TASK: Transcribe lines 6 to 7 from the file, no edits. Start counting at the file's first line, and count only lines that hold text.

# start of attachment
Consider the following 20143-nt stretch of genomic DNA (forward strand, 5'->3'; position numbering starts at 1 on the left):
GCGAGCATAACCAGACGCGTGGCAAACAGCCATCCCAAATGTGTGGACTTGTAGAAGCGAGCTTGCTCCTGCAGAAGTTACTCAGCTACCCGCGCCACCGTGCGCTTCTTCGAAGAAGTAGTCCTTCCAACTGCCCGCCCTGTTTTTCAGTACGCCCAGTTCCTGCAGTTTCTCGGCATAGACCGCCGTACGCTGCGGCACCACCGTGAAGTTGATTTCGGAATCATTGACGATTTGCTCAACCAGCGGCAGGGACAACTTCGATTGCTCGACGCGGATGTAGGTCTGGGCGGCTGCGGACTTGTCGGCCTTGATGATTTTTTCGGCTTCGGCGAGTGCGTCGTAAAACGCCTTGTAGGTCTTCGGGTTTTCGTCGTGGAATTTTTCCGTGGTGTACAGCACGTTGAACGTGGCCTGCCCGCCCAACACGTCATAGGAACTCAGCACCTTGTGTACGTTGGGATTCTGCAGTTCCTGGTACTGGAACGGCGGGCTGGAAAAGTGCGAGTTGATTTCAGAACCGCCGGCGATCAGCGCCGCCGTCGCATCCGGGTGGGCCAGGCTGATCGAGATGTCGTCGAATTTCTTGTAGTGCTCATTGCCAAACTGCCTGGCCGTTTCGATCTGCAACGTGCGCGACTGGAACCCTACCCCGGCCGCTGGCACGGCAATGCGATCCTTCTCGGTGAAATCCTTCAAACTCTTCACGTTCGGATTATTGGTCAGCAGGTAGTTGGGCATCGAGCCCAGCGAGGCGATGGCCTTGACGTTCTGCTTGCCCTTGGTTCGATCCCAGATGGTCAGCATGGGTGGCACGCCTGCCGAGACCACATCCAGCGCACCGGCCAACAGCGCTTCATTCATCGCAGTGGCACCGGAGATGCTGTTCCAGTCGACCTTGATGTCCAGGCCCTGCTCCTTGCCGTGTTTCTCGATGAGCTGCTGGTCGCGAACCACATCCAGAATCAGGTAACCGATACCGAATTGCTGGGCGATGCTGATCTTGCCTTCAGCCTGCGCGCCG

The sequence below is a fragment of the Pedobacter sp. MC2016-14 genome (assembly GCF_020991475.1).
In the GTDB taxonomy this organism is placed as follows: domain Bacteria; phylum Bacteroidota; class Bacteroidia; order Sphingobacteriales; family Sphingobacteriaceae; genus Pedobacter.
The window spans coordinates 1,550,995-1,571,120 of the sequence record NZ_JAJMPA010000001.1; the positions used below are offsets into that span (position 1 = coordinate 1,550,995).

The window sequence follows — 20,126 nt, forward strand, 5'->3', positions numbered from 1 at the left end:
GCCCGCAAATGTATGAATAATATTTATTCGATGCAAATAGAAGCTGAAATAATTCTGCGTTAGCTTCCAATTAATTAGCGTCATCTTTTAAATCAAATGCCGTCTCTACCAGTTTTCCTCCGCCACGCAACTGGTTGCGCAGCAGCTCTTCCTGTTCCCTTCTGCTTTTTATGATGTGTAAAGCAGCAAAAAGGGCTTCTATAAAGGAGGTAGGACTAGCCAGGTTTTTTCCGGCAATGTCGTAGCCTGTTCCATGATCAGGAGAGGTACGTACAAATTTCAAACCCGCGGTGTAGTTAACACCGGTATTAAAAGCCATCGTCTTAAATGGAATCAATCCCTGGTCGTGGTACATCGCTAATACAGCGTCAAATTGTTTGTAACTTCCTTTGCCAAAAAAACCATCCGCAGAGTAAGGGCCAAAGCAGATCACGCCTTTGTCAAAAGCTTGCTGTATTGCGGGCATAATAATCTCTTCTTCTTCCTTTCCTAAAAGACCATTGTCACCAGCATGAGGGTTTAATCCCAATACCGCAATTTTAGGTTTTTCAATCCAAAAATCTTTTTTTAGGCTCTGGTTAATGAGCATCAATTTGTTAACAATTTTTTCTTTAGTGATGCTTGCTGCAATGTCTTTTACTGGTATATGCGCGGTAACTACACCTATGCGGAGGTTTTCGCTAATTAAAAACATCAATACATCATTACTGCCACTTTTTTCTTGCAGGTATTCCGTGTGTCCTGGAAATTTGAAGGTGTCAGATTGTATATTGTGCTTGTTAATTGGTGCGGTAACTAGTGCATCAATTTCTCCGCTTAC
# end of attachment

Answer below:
The window sequence follows — 20,126 nt, forward strand, 5'->3', positions numbered from 1 at the left end:
GCCCGCAAATGTATGAATAATATTTATTCGATGCAAATAGAAGCTGAAATAATTCTGCGTTAGCTTCCAATTAATTAGCGTCATCTTTTAAATCAAATGCCGTCTCTACCAGTTTTCCTCCGCCACGCAACTGGTTGCGCAGCAGCTCTTCCTGTTCCCTTCTGCTTTTTATGATGTGTAAAGCAGCAAAAAGGGCTTCTATAAAGGAGGTAGGACTAGCCAGGTTTTTTCCGGCAATGTCGTAGCCTGTTCCATGATCAGGAGAGGTACGTACAAATTTCAAACCCGCGGTGTAGTTAACACCGGTATTAAAAGCCATCGTCTTAAATGGAATCAATCCCTGGTCGTGGTACATCGCTAATACAGCGTCAAATTGTTTGTAACTTCCTTTGCCAAAAAAACCATCCGCAGAGTAAGGGCCAAAGCAGATCACGCCTTTGTCAAAAGCTTGCTGTATTGCGGGCATAATAATCTCTTCTTCTTCCTTTCCTAAAAGACCATTGTCACCAGCATGAGGGTTTAATCCCAATACCGCAATTTTAGGTTTTTCAATCCAAAAATCTTTTTTTAGGCTCTGGTTAATGAGCATCAATTTGTTAACAATTTTTTCTTTAGTGATGCTTGCTGCAATGTCTTTTACTGGTATATGCGCGGTAACTACACCTATGCGGAGGTTTTCGCTAATTAAAAACATCAATACATCATTACTGCCACTTTTTTCTTGCAGGTATTCCGTGTGTCCTGGAAATTTGAAGGTGTCAGATTGTATATTGTGCTTGTTAATTGGTGCGGTAACTAGTGCATCAATTTCTCCGCTTAC